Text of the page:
Reflecting Code Is Not A Perfect Science

If you are a .NET developer then you are probably familiar with Reflector. For most developers it is an indispensible tool in their programming toolbox because it can often shed light on problems that you may be experiencing in your code. One thing that Reflector can do is to display the IL of a given class or method, and this can be useful, but if you are anything like me, then you don’t really want to stare at IL, you would much rather see a reflected version in the language of my choice. This can often expose issues because you can see all of the compiler generated types and have all of the syntactic sugar stripped away.

All this time though, I knew that there would be some very interesting translations and manipulations that occurred, but I didn’t really consider that the code which reflector spit out might not actually execute in the same way as the code that I was compiling. Well, today I found just that case (in the latest version of Reflector) while checking out this blog post.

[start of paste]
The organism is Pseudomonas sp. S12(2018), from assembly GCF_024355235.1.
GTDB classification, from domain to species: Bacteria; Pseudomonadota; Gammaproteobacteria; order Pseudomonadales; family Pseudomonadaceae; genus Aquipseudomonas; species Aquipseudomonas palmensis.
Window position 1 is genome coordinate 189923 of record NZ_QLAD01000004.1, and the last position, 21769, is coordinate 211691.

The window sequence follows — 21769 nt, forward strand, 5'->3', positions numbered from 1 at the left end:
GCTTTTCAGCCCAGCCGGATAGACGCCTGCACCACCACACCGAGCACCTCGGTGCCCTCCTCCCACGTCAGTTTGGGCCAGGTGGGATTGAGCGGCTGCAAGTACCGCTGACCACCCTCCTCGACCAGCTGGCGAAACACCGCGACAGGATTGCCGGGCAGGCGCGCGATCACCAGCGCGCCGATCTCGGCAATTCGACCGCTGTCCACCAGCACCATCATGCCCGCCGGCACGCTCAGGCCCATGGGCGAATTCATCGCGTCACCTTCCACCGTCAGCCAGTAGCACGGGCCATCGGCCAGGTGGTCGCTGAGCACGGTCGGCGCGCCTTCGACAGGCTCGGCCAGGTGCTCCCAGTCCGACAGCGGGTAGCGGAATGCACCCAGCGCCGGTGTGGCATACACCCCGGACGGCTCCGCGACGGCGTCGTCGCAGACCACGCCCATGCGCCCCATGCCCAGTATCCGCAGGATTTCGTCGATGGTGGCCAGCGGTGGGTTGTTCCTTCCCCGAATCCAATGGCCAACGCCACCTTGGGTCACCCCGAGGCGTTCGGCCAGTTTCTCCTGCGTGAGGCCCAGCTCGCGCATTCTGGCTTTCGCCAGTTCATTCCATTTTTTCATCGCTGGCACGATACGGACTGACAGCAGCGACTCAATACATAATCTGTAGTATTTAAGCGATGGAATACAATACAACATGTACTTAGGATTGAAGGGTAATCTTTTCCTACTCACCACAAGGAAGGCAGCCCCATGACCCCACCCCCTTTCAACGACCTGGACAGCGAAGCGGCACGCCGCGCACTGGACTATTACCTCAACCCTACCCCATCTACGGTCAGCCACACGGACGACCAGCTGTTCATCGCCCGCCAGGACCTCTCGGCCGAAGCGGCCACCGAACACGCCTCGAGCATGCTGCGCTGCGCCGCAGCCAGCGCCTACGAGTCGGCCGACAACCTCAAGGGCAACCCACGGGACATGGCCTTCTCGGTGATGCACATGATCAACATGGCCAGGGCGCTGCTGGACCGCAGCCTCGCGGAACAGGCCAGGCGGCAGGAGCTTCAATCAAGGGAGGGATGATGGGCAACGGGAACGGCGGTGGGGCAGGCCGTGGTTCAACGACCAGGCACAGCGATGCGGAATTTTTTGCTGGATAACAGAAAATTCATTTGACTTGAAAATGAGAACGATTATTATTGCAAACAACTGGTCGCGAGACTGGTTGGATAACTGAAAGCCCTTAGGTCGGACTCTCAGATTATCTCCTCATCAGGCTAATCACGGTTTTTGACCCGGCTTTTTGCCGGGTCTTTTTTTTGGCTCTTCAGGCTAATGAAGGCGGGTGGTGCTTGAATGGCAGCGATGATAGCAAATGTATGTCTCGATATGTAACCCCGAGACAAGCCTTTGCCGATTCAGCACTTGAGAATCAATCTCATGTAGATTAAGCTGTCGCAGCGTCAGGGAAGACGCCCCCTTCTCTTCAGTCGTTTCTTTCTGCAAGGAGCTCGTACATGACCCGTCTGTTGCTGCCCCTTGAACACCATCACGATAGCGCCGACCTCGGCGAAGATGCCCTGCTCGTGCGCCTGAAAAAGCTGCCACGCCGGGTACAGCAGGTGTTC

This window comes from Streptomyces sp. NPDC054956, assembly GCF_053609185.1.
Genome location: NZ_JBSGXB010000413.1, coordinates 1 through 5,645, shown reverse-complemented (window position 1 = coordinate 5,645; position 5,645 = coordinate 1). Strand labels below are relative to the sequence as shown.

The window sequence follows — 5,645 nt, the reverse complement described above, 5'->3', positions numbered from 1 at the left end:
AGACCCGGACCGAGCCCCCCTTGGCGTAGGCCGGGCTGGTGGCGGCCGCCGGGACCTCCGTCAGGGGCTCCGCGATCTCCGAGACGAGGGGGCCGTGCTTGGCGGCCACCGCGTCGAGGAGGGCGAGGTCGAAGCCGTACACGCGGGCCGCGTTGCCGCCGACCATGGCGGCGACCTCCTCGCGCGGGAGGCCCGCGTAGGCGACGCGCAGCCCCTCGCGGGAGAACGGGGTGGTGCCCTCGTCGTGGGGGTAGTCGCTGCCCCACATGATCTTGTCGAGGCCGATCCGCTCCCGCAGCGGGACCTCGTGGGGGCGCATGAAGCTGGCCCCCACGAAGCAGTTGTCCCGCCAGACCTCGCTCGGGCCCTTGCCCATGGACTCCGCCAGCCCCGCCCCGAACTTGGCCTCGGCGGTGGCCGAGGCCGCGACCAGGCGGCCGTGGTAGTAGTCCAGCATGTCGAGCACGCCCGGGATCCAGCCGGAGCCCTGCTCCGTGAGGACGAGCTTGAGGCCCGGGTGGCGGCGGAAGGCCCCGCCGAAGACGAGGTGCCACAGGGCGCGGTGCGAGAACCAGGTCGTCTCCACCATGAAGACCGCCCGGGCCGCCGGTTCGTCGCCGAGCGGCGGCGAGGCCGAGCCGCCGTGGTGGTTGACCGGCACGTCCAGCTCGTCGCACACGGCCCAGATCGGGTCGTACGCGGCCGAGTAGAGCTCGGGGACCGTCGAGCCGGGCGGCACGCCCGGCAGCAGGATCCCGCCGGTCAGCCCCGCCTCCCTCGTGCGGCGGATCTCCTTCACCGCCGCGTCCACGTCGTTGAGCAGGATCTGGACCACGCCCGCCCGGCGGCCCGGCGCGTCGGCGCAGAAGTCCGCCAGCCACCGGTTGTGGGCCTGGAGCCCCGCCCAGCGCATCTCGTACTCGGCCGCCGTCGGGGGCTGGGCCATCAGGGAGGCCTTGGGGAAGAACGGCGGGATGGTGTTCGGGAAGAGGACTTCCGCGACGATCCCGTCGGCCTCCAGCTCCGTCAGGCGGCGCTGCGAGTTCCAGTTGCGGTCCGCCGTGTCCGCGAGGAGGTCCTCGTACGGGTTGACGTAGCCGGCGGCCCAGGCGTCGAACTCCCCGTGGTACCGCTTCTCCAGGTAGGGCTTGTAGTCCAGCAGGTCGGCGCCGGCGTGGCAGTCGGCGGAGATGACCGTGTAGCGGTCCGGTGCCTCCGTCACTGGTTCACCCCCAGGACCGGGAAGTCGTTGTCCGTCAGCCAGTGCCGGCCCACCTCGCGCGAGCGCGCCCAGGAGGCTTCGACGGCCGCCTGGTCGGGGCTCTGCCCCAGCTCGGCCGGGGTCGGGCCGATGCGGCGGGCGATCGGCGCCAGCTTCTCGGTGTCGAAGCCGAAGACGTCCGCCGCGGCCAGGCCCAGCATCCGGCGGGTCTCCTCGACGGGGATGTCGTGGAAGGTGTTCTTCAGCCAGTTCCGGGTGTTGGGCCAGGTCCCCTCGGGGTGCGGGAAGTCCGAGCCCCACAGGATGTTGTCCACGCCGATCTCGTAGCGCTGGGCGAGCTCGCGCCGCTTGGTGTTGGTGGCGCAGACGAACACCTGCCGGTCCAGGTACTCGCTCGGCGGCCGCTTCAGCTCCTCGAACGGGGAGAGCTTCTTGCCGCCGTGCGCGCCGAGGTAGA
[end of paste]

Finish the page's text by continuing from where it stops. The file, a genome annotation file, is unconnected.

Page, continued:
The Code

Now I know that this has not always been the case, because I have looked at this reflected code a million times before in order to try and figure out what is going on, but here is the code which I punched into the C# editor:

var actions = new List<Action>();
IEnumerable<int> values = new List<int> {1, 2, 3};
foreach (int value in values)
{
    actions.Add(() => Console.WriteLine(value));
}

foreach (Action action in actions)
{
    action();
}

If you’ve worked with lambdas before then you probably know the exact problem with this code, you’ve seen it a million times. The issue is that the closure wraps the variable and not the value, so when we execute our actions, the value from the foreach loop has been set to “3”, which is the last item in the list. So we just end up writing out 3, 3, 3 to the console. Just be aware that this code is broken, and that the variable would need to be assigned to a variable inside the scope of the loop in order to fix the problem.

The Reflection

But the important note is not so much that this is a problem (which it is), but that this is the code which is reflected: